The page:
Simple Skirt Tutorial |

Simple Skirt Tutorial

admin April 6, 2012

Who doesn’t love a pretty skirt?

I made this style of skirt for my daughter for Christmas last year.  She loves it and wears it all the time.  When she heard I was going to make her another to do this tutorial, she was thrilled!  I even decided to make myself a similar one too…why not?  I like pretty clothes and FREE (I have a ton of fabric sitting around…seriously, like 100 yards or something) sounds awesome to me!

All you need to be able to do is do a straight stitch.  It is very basic and easy to do this skirt, so it’s a great project for a beginner.  Or someone more experienced, because it does make a cute skirt. 🙂

You will need:

  • 1 – 3 lengths of fabric (depending on how many layers you want to your skirt)
  • Matching thread (I use neutral/tan on everything)
  • Elastic, 3/4″ or 1″ (depending on size; smaller for a smaller person)
  • Measuring tape
  • Scissors
  • Pins

I know; I didn’t say how much elastic or fabric you will need.  It varies entirely depending on how big you want the skirt.  So let’s talk about that part of the skirt tutorial first.

You can choose to make the skirt all one color, two different colors (coordinating colors/patterns), or three colors.  So the first thing you need to do is decide how many you want.

Now, measure yourself or your intended recipient from natural waistline to where you want the skirt to end.  I personally prefer a long-ish skirt, falling a couple inches below the knees. It’s up to you how long you want to make yours.  To this measurement, you will add 2″ for seam allowance and elastic casing.  This is your total skirt length.  If you are making it from just one fabric, this is your number.

If you want to make a skirt that is two different colors, divide this number in half and add 1/2″ to each.  So, if you want a skirt to be 24″ in length when finished, you will add 2″ — 26″ total.  Then you will divide this in half — 13″ each.  Add 1/2″ for seam allowance — 13 1/2″ per piece.  This is your length per piece.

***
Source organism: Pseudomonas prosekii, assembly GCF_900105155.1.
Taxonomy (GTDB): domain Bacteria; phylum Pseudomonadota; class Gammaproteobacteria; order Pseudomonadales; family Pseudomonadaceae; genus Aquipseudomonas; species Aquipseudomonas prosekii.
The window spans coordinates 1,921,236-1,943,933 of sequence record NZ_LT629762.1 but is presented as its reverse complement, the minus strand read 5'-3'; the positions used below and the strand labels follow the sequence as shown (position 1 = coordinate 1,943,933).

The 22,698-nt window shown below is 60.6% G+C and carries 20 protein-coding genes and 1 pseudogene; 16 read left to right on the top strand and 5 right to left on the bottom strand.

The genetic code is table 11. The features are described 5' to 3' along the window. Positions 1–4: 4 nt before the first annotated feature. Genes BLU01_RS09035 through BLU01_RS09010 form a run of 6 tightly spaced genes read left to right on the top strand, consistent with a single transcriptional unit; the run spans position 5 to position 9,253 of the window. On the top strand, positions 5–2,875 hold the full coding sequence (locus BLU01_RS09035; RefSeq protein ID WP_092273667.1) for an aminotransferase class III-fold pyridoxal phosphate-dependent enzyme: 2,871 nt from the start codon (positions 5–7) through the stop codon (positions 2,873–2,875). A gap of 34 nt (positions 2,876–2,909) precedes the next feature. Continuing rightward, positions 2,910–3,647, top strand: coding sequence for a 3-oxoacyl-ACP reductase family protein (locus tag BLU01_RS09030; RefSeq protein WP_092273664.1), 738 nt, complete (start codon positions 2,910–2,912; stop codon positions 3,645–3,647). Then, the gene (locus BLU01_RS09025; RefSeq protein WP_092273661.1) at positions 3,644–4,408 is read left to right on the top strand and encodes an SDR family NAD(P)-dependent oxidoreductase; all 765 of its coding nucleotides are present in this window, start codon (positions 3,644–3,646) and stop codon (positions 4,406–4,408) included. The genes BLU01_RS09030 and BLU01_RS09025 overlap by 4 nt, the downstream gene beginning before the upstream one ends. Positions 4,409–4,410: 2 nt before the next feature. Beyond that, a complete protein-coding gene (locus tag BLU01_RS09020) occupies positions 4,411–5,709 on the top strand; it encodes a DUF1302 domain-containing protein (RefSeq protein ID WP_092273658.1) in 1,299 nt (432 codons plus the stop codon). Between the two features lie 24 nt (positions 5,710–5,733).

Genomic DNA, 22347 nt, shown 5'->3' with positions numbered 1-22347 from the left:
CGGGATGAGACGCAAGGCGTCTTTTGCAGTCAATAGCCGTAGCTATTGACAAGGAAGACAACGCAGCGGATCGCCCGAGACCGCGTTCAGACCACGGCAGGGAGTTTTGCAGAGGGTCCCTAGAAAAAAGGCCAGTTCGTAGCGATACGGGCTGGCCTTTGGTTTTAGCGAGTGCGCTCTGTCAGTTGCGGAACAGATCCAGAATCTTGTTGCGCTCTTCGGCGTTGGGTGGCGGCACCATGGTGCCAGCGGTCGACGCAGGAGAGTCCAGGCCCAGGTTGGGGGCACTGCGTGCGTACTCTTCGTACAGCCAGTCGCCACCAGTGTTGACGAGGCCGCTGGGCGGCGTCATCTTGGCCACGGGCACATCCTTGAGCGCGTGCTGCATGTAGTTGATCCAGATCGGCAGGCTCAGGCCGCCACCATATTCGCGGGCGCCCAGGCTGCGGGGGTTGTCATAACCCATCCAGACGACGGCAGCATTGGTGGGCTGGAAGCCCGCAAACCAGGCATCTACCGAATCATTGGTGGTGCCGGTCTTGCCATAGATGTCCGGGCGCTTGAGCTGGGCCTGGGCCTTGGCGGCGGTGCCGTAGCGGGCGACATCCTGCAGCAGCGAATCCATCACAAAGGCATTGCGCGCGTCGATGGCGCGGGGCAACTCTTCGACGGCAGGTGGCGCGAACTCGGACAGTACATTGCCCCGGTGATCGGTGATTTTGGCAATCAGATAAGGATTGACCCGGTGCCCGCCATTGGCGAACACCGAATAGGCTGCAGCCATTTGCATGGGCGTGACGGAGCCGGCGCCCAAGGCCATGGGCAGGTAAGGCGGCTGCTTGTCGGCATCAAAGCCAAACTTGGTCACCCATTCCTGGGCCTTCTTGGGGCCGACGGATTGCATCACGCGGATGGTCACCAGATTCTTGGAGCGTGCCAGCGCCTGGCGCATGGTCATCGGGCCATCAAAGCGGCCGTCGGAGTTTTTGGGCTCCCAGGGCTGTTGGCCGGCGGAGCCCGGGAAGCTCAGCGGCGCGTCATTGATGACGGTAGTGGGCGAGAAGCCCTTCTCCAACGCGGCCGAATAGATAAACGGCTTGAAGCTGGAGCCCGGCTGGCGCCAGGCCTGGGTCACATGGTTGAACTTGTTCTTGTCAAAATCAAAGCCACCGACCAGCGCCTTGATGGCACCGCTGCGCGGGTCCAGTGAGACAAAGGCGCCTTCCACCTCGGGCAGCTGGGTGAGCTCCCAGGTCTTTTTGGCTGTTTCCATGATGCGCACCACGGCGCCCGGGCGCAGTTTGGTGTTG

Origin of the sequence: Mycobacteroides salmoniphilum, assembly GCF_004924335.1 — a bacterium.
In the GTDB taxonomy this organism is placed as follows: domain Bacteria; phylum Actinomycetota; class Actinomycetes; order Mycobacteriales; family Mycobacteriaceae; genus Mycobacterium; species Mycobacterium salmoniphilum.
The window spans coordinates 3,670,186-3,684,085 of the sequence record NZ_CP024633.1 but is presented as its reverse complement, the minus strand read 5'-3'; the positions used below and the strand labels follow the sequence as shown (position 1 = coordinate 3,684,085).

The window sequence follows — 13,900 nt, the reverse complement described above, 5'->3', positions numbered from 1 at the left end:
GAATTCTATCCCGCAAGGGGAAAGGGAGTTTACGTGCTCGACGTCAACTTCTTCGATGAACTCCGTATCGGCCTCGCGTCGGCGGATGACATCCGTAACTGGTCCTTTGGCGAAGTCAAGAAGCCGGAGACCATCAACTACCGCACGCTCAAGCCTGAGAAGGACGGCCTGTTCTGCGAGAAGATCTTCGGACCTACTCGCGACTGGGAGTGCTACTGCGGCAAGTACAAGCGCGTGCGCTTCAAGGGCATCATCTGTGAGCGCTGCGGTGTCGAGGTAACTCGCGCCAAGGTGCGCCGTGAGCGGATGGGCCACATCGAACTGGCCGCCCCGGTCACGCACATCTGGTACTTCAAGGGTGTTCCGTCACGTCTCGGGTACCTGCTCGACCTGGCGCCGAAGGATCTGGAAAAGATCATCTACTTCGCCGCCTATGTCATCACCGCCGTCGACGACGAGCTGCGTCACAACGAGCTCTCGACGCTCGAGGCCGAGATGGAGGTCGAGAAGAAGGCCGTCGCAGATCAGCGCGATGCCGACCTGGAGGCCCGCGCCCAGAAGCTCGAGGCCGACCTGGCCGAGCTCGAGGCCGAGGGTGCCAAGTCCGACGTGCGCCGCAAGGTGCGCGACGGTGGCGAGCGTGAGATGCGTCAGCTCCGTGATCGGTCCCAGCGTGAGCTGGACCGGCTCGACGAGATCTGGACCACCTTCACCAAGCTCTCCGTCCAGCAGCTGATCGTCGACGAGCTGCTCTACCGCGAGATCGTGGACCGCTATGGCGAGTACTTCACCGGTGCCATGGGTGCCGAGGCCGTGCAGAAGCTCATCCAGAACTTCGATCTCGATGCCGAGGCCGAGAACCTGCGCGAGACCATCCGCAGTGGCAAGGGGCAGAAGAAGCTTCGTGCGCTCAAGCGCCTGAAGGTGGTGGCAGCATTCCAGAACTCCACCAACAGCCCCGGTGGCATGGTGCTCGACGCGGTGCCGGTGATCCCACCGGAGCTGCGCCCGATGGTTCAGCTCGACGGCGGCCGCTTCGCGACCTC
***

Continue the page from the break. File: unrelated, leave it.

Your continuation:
If you want a skirt that is three different colors, divide your number by 3, then add 1″ to the “middle” piece and 1/2″ to each of the outside pieces.  So, if you want a 24″ skirt, you add 2″ — 26″.  Then divide by 3 — we’ll call it about 9″ (it’s really 8 2/3″).  Add 1/2″ to top and bottom pieces — 9 1/2″ each.  The middle section, add an inch — 10″ total.

Now, you need to figure out how big around the skirt needs to be.  Measure your waist loosely with a soft tape measure.  You will want to add 6″ to this number for your top (or only) tier.  This is so you can put in the elastic and have extra fabric there to make it look gathered and pretty.  You want 2″ less elastic than the original number.

If you are doing additional tiers, then the second one needs to be 50% wider than the first.  The third needs to be 50% wider than the second.  This is because you will be gathering it later.

Types of Fabric

I have used all types of fabric for this — light cottons, silky, denims, etc.  It seems to work out okay.  It’s probably best to use either denims or light to medium weight cottons.  Silky fabrics may look a little weird.  But, choose what you like; this is forgiving.

The Skirt Tutorial

Okay, it’s to get sewing!  Gather up your materials.

Measure yourself (or your intended recipient) if you haven’t already.  If, like me, you’ve temporarily lost your tape measure, you can take a rough estimate by wrapping the fabric around yourself and adding the 6″ that way.  This worked for us.  Cut your first rectangle (your top piece).

The denim is my top fabric.  I have it laying on my bottom fabric.  I will cut the bottom piece roughly the same width, but 50% longer.  Like this.

See how it extends well beyond?  That’s how you “measure” if you’ve lost your ruler.  This pattern is pretty forgiving.  Like I said, it’s simple. 🙂

Now it’s time to sew!  First you will need to pin the two pieces together, right sides together (if you have three, you will do this next part twice.  If you have one, skip this part).  Match the ends and the center together.  The longer piece will be loose around the pins.

Yes, that’s my daughter’s foot there…she was “helping.”  🙂